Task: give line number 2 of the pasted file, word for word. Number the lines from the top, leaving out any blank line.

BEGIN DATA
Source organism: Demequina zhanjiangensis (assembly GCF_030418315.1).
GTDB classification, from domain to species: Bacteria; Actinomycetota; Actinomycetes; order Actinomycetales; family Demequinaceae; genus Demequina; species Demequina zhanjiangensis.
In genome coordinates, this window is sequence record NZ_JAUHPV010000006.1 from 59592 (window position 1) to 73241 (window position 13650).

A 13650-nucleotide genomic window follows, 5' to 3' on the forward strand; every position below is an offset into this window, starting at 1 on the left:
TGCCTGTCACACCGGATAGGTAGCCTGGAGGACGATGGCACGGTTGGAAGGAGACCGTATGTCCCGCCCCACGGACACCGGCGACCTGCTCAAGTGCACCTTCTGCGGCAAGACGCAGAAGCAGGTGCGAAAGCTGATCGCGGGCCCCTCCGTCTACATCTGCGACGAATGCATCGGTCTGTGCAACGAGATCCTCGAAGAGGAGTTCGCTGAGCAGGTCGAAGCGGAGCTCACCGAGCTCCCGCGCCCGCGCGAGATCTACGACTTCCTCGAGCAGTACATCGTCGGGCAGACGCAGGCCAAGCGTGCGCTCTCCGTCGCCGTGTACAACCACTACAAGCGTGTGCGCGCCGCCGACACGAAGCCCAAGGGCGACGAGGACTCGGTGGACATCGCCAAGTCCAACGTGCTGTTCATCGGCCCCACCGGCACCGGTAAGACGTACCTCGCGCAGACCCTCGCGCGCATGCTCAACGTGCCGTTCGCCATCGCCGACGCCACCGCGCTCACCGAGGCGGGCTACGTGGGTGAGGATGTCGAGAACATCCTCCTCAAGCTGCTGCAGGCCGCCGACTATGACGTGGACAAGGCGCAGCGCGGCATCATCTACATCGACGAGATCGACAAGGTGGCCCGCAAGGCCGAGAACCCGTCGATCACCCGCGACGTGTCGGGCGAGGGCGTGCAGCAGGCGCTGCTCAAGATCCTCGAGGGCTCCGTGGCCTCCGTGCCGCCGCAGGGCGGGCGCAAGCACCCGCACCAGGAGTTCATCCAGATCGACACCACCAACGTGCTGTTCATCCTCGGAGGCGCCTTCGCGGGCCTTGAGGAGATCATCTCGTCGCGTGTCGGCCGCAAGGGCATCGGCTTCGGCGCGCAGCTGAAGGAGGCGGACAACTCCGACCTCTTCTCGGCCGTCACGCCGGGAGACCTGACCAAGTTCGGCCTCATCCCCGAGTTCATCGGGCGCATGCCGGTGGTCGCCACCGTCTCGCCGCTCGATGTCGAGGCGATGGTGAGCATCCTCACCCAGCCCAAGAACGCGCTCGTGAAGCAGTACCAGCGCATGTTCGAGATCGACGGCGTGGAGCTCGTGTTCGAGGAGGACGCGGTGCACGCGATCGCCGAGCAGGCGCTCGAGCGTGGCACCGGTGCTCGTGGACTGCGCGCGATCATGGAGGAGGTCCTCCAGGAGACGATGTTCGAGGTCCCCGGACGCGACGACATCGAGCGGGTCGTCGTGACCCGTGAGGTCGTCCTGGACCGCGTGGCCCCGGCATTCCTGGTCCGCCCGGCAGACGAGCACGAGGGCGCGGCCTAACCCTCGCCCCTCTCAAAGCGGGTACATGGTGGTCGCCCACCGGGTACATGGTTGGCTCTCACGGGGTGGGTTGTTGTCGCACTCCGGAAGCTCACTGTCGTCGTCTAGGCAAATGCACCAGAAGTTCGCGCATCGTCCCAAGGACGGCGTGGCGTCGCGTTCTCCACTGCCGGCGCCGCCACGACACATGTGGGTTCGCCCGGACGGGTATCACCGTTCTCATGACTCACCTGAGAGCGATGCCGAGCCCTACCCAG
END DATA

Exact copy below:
GTDB classification, from domain to species: Bacteria; Actinomycetota; Actinomycetes; order Actinomycetales; family Demequinaceae; genus Demequina; species Demequina zhanjiangensis.